The Need to Get Quiet – Weekend Reflections for Leaders: February 2, 2019

Let’s face it, we live in a noisy world and it seems to grow noisier each day. Our “always on” smart phones provide a steady stream of information, we have access to an over-whelming amount of data points to inform key business decisions, and we have the efficiency of instantaneous emojis via social media to quickly assess the impact of key messages.

As senior executives and top talent look to leverage artificial intelligence and predictive analytics to efficiently sort through volumes of data, there remains a premium on the need for leaders to still make time to get quiet, with and without their teams, to assess near term plans and performance, and to assess the viability of their long-term strategy for the business.

Regardless of personality types and social styles of introverts vs extroverts, the need for quiet reflection to create the capacity to think, process information and make key decisions remains essential to improve leadership effectiveness. Today’s difficult business challenges are too complicated for the simple solutions of yesterday and by the way, those simple solutions have already been replaced with a computer algorithm. It is the tough business challenges that remain for leaders to solve.

Beyond the routine cadence of most companies that support standing meetings for business planning, performance assessment, financial updates, talent reviews etc., there is a need for leaders and teams to get quiet and think.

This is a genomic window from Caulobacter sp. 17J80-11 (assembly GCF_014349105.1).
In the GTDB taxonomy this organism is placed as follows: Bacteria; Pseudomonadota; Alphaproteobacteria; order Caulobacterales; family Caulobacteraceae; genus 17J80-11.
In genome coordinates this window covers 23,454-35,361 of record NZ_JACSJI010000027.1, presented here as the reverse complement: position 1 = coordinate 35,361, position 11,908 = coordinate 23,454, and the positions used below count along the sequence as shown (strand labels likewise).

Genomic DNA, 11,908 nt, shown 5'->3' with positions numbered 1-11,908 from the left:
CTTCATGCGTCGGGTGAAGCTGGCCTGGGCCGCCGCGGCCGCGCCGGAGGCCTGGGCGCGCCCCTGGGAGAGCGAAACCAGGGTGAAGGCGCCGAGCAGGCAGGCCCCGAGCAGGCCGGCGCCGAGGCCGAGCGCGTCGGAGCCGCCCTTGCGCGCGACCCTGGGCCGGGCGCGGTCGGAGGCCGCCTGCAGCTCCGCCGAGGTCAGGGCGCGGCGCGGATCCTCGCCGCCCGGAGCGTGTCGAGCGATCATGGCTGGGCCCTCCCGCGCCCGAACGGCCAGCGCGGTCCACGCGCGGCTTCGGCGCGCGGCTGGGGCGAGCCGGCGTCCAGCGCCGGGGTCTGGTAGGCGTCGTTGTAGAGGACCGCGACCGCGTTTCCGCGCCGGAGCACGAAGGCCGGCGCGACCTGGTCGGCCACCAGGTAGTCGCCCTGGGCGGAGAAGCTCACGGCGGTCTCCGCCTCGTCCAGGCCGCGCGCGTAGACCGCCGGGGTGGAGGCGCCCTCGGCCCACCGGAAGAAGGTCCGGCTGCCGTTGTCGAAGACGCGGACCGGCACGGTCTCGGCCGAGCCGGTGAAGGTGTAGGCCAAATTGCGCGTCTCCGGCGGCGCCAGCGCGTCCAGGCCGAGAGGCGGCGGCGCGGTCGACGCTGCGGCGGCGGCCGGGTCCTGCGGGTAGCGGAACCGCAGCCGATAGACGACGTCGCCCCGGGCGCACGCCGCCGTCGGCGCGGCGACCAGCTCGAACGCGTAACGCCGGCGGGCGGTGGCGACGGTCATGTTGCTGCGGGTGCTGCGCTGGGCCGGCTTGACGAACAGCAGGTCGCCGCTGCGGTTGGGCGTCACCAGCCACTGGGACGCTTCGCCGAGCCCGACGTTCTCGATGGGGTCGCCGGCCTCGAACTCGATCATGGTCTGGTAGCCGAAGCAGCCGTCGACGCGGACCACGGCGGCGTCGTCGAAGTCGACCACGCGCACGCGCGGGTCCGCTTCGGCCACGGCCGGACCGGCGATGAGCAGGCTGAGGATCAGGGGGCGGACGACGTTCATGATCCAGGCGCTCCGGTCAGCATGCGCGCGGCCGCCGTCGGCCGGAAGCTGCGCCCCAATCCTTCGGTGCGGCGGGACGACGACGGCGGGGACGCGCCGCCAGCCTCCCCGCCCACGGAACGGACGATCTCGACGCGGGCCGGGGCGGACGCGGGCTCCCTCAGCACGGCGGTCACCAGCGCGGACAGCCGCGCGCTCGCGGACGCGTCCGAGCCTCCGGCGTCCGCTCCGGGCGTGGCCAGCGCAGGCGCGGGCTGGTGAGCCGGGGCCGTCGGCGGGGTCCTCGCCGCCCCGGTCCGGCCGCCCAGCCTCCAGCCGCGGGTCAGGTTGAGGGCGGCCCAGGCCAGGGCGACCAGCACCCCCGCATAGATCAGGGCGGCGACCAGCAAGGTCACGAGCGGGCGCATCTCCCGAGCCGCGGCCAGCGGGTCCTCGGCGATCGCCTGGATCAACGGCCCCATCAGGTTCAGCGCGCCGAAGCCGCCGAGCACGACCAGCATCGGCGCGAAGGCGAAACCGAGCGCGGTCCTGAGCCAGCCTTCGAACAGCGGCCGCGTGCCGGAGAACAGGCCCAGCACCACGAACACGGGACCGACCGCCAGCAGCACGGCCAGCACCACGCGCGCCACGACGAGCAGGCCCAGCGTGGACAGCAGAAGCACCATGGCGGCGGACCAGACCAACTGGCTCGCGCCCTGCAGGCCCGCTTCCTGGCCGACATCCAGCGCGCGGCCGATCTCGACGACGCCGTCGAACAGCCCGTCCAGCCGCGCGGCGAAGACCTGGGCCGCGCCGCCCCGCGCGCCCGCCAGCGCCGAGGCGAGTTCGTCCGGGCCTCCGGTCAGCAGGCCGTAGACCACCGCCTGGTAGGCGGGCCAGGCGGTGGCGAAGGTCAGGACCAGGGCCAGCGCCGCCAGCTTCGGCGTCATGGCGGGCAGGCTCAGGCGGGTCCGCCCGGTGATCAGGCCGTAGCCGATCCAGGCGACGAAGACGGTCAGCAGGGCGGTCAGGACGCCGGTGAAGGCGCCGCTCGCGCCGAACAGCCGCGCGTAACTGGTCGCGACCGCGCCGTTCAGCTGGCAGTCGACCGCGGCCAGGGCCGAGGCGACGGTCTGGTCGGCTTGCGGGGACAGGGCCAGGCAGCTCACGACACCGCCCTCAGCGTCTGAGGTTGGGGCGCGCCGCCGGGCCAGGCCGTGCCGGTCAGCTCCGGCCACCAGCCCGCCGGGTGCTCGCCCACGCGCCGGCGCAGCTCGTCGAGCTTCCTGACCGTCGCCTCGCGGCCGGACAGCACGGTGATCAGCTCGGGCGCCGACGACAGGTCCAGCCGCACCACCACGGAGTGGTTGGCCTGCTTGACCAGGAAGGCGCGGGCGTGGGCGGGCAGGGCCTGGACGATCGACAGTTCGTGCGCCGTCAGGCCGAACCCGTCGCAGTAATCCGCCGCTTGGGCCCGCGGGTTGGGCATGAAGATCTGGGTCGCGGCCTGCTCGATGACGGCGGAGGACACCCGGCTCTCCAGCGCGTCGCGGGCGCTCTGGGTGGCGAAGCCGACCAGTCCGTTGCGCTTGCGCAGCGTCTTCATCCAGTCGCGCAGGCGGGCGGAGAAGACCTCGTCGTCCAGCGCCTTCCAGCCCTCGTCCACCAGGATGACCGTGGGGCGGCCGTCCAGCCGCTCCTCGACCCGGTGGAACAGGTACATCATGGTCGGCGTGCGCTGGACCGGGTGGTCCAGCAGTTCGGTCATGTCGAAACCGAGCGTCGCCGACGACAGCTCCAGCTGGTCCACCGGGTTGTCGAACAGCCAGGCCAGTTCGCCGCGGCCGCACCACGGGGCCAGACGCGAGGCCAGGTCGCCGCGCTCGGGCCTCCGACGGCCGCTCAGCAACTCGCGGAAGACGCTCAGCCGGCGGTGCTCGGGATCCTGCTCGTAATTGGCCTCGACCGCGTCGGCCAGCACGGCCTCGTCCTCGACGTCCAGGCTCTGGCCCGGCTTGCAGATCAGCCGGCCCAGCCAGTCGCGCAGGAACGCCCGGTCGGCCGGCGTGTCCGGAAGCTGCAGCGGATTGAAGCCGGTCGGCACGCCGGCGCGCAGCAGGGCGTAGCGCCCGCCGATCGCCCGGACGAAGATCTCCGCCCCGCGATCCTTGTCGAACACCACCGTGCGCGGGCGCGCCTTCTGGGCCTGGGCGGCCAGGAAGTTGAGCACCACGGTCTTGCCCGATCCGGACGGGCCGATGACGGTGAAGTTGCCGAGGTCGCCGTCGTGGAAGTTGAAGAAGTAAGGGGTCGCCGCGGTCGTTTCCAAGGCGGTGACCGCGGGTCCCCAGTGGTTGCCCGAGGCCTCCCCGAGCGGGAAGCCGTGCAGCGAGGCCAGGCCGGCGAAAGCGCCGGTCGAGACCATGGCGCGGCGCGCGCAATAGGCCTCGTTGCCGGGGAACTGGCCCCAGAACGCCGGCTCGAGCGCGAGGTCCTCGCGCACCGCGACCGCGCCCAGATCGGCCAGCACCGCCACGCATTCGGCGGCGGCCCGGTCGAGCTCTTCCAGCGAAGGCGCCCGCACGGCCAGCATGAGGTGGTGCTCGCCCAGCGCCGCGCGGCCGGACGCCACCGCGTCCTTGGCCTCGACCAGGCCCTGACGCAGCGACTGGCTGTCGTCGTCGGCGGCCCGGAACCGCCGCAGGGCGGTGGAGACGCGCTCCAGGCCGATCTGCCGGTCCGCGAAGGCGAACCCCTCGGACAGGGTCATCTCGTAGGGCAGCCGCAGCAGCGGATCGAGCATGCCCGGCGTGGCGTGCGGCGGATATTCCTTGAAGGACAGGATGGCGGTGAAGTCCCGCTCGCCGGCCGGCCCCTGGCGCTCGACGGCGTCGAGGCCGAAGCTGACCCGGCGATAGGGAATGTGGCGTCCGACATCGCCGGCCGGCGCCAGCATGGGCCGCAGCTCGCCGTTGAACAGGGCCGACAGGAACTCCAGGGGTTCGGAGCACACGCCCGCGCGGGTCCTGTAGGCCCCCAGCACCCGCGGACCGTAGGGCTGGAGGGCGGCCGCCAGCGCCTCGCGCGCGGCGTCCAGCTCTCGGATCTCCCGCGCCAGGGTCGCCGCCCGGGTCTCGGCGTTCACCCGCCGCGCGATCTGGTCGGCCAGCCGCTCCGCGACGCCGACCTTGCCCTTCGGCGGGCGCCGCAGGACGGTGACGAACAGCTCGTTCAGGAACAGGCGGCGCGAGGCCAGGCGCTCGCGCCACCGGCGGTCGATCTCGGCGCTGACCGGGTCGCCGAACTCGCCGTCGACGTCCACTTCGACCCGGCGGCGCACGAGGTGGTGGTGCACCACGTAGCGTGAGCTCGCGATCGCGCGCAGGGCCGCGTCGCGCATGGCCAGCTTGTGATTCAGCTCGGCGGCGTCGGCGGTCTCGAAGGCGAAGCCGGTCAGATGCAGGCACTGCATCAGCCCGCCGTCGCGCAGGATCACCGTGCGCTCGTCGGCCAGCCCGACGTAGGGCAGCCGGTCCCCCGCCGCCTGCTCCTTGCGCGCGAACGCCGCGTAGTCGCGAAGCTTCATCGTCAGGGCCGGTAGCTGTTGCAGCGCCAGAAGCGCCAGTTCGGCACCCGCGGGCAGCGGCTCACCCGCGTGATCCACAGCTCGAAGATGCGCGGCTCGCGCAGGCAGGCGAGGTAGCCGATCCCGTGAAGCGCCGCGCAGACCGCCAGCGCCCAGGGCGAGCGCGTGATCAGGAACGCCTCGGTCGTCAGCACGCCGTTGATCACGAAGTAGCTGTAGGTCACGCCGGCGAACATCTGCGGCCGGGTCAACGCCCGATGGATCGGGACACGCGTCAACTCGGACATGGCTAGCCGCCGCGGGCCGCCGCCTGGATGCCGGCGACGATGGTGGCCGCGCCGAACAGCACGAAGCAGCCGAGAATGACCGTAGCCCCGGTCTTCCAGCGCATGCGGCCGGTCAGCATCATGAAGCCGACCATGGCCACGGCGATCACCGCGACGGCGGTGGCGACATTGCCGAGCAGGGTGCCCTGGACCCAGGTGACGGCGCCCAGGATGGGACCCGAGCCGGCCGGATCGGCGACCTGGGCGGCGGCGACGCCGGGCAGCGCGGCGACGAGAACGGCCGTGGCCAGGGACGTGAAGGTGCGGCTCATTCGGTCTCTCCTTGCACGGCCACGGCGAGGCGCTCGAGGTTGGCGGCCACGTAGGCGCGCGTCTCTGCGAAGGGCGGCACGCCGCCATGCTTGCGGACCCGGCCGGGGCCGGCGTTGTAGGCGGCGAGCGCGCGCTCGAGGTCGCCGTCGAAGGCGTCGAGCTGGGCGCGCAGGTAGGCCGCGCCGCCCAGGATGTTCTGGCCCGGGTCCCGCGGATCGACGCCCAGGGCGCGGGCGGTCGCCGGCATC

There are some well documented benefits at the individual and team level when leaders make time to get quiet to support solving complicated business challenges:

  • Healthy Mindset: Enabling time to get quiet to process information and decompress leads to a healthier mindset. Often the emotions of the moment inhibit clarifying the key issues at hand. Enabling time to get quiet can minimize overriding emotions in the moment.
  • Limits Pre-Judgment: The practical reality with teams working together over time is that there is a strong tendency to quickly pre-judge points of view on new information. Creating space to get quiet with new data points will help to minimize the momentum of pre-judging the new information that can keep blinders on most teams.
  • Reconnect with the Mission: Allowing time to get quiet prior to making major decisions enables leaders to reconnect with the mission of the business. Reinforcing team alignment around the mission is critical and in the heat of the moment, with an overwhelming amount of data to process, leaders and teams need to reconnect with the mission to ensure all decisions are well-aligned to the team’s ultimate direction.

Healthy and rigorous team engagement around key business challenges is critical to the survival of the business. However, most companies already have a good cadence of pre-set meetings to engage teams in rigorous debates on the issues. Senior executives and top talent need to be intentional about creating space to get quiet to improve critical decision making for themselves and their teams. Getting quiet in our noisy world will continue to be a struggle for leaders, but it is well worth the effort.

What if I were to ask you, “What is the most difficult leadership challenge you are facing today?”

What would you say?  Here are a few resources to help:

  1. Download FREE resources at www.harvesttimepartners.com
  2. Contact me. Email: david@harvesttimepartners.com (M) 269-370-9275

David Esposito

Young woman shouting through megaphone while having a meeting with her colleagues in the office.

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